I grew up in a house where diagnoses were part of the daily conversations as my mother was a nurse and storytelling was a must because my father was a reader.
My favorite bedtime story was Little Red Riding Hood, but the fact that I was asking my father to tell it to me every night, made him imagine new versions of it for me – in which the protagonists would sometimes end up even in a hospital, on the surgical table, in order to save the little girl from the belly of the wolf. So, slowly, medicine became a part of the stories I was hearing and later reading.
When I got to school I was sometimes using medical terms my classmates had never heard of and that gave me the feeling that I had the access key to another world: myalgia, post-operative, X-ray, diabetes, these words among others were building a fascinating alternative coded reality for me. I liked looking at the world through the microscope!
Later, as I began to read, I was intrigued by the contrast between the ample, dynamic, and complex descriptions regarding diseases in literary works, like the one on plague in A Journal of the Plague Year by Daniel Defoe, and the strict, codified, pattern shaped profile of diseases from the medical books. I was mainly captivated by the different modes of living with the same medical condition, in contrast with the unidimensional, static, abstract lists of symptoms, syndromes, and adverse reactions. There were so many different stories attached to only one diagnosis. It seemed that the medical profile was just the preamble of complementary stories.
Being a reader and being fascinated by medicine only led to one thing: I became a Doctor of Letters. With, of course, a thesis on plague representations in literature and their relation to the scientific paradigm and to the structure patterns.
But I didn’t really feel like I was properly taking care of the letters, as a Doctor of Letters is supposed to do. I was just reading them, analyzing them, making them work together in stories.
And then I stumbled upon illness narratives (stories told by a person regarding their personal experience of illness either as a patient, a friend of a patient or as a medical practitioner), narrative medicine (»medicine practiced with the narrative competencies to recognize, absorb, interpret, and be moved by the stories of illness«  , and the medical humanities (which could be defined as an interdisciplinary field which acknowledges the importance of humanities, social sciences, and the arts in the medical profession that promotes a wide range of collaborations between these fields in order to increase the quality of the medical care).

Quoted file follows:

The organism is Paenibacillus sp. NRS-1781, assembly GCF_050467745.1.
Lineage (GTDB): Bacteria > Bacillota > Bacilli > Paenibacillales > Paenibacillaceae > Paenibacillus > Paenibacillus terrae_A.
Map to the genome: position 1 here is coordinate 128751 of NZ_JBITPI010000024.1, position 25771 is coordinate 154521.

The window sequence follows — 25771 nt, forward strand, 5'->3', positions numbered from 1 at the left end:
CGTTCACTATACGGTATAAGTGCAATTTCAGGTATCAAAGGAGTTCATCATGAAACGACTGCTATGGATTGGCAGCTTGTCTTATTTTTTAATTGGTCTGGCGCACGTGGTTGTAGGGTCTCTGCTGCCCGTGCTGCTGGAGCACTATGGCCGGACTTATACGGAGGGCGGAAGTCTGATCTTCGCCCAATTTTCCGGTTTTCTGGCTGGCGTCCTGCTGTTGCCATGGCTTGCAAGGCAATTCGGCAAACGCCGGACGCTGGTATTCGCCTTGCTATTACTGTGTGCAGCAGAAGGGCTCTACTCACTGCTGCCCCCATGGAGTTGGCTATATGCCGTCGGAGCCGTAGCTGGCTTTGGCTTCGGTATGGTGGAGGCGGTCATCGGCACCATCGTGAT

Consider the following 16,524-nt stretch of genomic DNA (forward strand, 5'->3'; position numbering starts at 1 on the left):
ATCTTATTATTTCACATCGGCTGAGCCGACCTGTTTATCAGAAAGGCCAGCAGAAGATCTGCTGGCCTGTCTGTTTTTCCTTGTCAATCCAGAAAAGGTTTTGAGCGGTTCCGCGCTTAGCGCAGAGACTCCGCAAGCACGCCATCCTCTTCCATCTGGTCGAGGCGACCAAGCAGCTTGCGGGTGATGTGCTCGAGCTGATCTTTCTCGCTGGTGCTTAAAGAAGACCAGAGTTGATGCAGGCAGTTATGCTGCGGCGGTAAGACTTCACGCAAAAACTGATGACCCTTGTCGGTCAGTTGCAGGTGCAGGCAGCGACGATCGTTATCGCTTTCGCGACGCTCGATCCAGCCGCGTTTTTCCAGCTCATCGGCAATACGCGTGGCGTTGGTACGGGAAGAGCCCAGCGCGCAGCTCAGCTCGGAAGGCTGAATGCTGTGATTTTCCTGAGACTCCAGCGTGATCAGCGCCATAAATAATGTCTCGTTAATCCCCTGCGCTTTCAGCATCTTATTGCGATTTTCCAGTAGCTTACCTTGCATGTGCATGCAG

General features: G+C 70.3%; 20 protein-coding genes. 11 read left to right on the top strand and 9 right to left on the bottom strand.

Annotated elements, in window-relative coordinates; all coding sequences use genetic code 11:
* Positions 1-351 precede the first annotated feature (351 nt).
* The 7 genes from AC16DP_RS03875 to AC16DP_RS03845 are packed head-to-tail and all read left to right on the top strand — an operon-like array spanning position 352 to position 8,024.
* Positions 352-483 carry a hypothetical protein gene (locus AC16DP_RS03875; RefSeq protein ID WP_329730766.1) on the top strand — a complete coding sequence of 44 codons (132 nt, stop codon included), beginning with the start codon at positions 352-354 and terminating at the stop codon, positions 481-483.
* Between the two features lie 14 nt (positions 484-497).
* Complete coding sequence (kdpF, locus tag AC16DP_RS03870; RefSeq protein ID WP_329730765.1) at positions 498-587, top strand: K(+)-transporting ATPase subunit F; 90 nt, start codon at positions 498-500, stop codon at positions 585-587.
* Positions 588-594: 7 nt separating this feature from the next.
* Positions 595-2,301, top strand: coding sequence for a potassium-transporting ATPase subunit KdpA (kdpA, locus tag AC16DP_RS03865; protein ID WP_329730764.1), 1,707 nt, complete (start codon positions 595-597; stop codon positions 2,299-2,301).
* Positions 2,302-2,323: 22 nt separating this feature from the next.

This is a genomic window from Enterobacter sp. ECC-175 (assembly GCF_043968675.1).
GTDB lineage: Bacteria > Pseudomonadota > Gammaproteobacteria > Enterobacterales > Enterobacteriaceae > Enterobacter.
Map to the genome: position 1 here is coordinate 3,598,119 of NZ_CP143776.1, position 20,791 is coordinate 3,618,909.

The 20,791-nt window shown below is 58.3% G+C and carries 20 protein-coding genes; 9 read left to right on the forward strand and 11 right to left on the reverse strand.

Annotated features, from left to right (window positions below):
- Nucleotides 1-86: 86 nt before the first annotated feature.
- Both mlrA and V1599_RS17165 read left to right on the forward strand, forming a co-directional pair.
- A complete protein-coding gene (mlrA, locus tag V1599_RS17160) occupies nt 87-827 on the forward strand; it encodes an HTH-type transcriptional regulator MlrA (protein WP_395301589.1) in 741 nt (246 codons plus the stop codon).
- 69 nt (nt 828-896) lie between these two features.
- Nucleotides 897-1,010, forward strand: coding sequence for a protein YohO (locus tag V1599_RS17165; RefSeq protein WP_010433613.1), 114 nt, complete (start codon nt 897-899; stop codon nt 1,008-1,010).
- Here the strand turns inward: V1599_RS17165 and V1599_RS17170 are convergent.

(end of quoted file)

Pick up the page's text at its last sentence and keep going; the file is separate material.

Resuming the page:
That encounter was a turning point, because it made me renegotiate my way of thinking regarding stories about illness, the importance of narrative education in the medical environment, and the need to listen to and to care for the stories told about traumatic moments.
So these days you will find me talking to chronic patients, artists who are suffering – or who have suffered from – different medical conditions, and medical practitioners from a couple of Stuttgart’s hospitals about illness experiences: the stories, the meanings, the hopes, the strengths and the weaknesses. All the talks I’ve had so far have been highly captivating. I’ve never heard the same story told twice. It is always a different story, even if it is the same events narrated by a different person, and sometimes a person might even tell the same story differently.
So these days I am practicing a sort of medicine on this micro-macro metamorphic organism called story.
Readings from anthropology, sociology, narrative medicine, cultural studies, narrative therapy, literary theory, and comparative literature help a lot.
I feel like I’ve embarked on a new voyage.
My plan is to try to redraw the map of illness narratives: beyond any borders of stigmatization, victimization or biases – all using art as a canvas.
- Jump Up Charon, Rita. »Narrative medicine: attention, representation, affiliation.« Narrative 13.3, 2005: 261-270.